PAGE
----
NCP-02: The NEPA and UFOs
In General Twining's famous "Flying Saucers Are Real" letter of September 1947, he directed that information collected about the phenomenon be sent to a number of agencies, with one of them being the NEPA project or "Nuclear Energy for the Propulsion of Aircraft."
The possibility of proving that a nuclear-powered aircraft of some sort existed would have been a powerful motivation to certain people in their quest for information about UFOs. Any of the persons involved in the Fairchild Engine and Airplane Corporation NEPA division situated at Oak Ridge, Tennessee, for example, would have a lot to gain if it could be proved atomic engines were feasible, be they Russian or Martian, The budgetary hassles with Congress would be put to rest. Jobs would become secure in the case of civilians, and in the case of the military the prestige invested would not be lost. With that in mind, it is not surprising that Colonel John Hood of the Air Material Command Field Engineering Office, Oak Ridge, whose pet project was apparently the Air Force's proposed atomic plane, led the effort to investigate strange radiation readings at the Tennessee facility.
A brief history of the NEPA project:
In October, 1945, Congressional hearings initiated a controversy that persisted for years and cost hundreds of millions in tax dollars.
Senator Homer Ferguson asked: "Do you see a future for atomic power in an airplane?"
J. Carlton Ward, Jr., President of Fairchild Engine & Airplane Corporation, testifying on Capital Hill, replied: "The whole tactical concept of war will change to the nation that first solves that problem."
The next day the Chicago Tribune headlined: "PREDICTS ATOM WILL END LIMIT ON PLANE RANGE."
Many experts, however, did not find the answer so clear cut. "Hogwash," snorted atomic scientist J. Robert Oppenheimer. "Too dangerous," roared nuclear expert Edward Teller. Other detractors, senior engineers, exclaimed: "slow, expensive, complicated, and possibly useless."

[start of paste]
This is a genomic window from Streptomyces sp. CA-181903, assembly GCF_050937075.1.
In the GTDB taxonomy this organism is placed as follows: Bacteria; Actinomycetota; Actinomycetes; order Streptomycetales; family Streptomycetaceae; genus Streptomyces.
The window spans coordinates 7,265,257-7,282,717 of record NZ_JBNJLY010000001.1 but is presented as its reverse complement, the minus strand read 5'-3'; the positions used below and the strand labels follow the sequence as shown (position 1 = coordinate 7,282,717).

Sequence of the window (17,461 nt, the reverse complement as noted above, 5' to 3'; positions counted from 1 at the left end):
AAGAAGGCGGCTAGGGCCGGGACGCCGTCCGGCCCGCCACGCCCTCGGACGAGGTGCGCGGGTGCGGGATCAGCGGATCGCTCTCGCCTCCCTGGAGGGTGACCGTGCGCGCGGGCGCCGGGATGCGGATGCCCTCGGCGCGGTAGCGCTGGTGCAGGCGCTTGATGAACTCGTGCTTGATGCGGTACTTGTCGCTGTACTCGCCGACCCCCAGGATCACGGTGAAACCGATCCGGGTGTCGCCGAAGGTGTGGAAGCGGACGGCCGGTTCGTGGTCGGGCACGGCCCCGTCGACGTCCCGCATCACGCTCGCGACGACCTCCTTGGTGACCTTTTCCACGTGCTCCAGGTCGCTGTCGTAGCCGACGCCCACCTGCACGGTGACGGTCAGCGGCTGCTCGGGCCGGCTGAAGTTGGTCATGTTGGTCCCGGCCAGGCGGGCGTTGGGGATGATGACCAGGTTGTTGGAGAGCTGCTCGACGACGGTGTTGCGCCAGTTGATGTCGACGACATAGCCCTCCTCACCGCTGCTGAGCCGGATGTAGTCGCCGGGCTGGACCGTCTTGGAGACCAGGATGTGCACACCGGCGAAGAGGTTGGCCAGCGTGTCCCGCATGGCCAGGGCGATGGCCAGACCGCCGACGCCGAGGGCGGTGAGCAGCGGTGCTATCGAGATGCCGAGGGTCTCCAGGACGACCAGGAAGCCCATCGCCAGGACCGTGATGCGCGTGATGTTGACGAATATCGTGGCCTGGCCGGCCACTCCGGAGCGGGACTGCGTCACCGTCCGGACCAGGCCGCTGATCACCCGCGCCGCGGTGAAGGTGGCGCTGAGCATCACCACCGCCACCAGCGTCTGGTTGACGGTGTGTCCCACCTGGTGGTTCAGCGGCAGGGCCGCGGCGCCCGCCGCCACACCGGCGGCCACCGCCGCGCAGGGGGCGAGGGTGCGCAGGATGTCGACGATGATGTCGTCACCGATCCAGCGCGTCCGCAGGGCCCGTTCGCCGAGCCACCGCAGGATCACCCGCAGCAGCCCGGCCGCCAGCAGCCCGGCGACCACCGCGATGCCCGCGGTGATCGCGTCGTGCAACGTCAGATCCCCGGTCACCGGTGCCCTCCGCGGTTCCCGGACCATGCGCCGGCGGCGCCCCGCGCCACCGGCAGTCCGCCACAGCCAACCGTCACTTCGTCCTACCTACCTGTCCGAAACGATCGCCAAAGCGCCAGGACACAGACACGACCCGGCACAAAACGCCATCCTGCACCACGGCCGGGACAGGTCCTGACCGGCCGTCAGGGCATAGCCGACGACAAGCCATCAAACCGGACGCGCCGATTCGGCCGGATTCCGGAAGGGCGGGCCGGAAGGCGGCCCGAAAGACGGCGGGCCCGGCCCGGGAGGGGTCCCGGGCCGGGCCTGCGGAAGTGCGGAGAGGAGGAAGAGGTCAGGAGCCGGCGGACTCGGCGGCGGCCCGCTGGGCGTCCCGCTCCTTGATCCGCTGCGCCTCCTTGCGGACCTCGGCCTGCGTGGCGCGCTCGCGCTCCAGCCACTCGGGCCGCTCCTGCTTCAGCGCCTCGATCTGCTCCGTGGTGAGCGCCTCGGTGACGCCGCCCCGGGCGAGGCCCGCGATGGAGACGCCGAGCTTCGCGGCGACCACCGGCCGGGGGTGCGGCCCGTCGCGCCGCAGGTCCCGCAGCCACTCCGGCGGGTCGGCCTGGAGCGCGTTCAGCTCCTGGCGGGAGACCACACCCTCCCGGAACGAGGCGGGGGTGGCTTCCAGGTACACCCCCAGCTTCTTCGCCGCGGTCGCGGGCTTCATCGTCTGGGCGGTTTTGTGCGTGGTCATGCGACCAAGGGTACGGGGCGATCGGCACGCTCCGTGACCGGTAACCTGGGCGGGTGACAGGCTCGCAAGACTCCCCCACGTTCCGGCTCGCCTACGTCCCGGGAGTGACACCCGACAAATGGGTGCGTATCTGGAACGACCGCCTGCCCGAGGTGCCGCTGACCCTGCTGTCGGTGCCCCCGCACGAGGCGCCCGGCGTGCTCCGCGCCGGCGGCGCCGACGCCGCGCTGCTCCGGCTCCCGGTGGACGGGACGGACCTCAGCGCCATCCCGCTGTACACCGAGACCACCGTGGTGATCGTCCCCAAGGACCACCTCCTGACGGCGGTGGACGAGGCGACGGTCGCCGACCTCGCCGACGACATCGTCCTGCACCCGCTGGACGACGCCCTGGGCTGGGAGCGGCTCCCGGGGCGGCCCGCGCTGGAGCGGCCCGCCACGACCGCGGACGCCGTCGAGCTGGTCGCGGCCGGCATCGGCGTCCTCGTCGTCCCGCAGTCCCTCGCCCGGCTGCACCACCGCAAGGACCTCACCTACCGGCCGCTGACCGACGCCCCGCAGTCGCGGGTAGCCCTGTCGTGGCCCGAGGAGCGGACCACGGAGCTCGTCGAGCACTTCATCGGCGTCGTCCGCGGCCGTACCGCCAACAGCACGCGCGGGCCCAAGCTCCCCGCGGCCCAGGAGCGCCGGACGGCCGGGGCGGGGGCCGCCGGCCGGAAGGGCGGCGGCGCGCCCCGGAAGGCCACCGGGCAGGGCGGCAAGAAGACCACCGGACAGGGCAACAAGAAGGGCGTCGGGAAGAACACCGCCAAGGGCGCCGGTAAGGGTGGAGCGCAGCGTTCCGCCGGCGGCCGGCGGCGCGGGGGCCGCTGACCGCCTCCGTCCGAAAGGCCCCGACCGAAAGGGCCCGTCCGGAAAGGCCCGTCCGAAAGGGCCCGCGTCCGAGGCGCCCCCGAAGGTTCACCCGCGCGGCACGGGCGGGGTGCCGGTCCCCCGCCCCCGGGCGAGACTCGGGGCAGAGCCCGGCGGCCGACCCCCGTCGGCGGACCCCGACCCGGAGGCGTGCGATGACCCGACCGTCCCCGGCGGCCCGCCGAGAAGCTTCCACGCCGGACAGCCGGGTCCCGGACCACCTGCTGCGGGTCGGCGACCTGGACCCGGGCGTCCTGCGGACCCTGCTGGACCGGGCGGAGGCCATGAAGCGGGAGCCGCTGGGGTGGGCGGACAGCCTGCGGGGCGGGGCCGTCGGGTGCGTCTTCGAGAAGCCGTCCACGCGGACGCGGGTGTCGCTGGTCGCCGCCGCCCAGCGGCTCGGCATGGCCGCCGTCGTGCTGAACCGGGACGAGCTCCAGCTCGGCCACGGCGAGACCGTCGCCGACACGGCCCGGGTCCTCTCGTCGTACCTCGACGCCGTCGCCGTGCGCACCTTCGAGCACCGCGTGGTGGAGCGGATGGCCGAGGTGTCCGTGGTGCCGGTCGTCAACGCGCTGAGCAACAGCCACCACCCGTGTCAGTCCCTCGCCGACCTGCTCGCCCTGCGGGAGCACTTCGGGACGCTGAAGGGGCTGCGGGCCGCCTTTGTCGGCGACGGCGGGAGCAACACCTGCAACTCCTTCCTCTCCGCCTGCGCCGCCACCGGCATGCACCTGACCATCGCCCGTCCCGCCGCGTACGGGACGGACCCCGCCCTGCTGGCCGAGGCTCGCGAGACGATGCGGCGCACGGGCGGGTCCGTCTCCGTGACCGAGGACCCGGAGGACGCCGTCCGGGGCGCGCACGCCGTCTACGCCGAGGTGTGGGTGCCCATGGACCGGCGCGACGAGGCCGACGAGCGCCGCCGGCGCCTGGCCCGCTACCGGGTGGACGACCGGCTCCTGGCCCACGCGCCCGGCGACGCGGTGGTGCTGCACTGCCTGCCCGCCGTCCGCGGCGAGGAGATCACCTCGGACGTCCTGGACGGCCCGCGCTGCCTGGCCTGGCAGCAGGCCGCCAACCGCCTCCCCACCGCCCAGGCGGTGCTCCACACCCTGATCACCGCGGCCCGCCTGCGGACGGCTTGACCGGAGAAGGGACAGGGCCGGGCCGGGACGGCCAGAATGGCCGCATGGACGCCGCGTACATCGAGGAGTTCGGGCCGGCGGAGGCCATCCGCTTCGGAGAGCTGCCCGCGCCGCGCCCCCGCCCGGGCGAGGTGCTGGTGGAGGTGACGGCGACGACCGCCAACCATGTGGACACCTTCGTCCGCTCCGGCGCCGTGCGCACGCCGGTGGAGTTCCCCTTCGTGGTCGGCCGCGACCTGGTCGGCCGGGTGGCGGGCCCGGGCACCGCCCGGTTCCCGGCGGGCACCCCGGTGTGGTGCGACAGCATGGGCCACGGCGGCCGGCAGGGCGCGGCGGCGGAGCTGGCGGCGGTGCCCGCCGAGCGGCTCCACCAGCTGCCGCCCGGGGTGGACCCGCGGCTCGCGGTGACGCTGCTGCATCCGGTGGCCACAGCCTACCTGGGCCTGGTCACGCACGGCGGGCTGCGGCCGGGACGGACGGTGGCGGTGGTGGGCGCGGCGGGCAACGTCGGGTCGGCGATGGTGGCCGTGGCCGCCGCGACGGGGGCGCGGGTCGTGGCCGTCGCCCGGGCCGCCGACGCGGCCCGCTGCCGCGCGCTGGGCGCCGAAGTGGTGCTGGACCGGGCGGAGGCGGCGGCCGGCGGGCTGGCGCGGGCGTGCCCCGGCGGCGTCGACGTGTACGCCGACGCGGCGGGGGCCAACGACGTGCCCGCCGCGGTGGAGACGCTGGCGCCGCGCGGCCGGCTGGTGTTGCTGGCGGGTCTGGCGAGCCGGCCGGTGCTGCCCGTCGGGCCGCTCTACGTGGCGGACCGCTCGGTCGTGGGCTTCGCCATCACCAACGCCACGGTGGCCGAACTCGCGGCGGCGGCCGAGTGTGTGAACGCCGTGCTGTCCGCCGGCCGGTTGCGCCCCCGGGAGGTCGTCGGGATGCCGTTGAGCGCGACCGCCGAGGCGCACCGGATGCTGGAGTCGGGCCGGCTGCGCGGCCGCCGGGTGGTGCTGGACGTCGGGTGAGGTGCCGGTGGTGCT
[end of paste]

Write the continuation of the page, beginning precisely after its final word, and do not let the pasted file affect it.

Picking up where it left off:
The United States Army Air Force, desperate to establish itself as a separate service branch so it could drop the word "Army" from its title, saw in Carlton Ward's words a possible salvation, for without a very long range bomber the Air Force would forever be tied to the Army in a support role. A nuclear powered plane would in theory have almost unlimited range and would dominate the globe, exciting thoughts for Air Force Generals. The High Command obtained funding and eventually 14,000 people in seven states were hard at work on a futuristic bomber. A commitment of money did not, however, give the project respectability in the eyes of many in the Atomic Energy Commission. For example, Oak Ridge National Laboratory in Tennessee had its nuclear aircraft team assigned to a dilapidated building behind the power plant.
In 1947 the Pentagon's Scientific Advisory Committee, headed by J. Robert Oppenheimer and Harvard University President James Conant, recommended termination of research on the atomic powered plane since the radiation shielding problem seemed insurmountable (and not helping matters any was that veterans of the Manhattan Project resented the Air Force's intrusive behavior). This rebuff to the Air Force's ambitions was not calmly received, especially when the United States Navy's atomic-powered submarine plans were going forward quickly without serious technical difficulties. There's no love lost between the Air Force and the Navy in the competition for the most advanced weapon systems.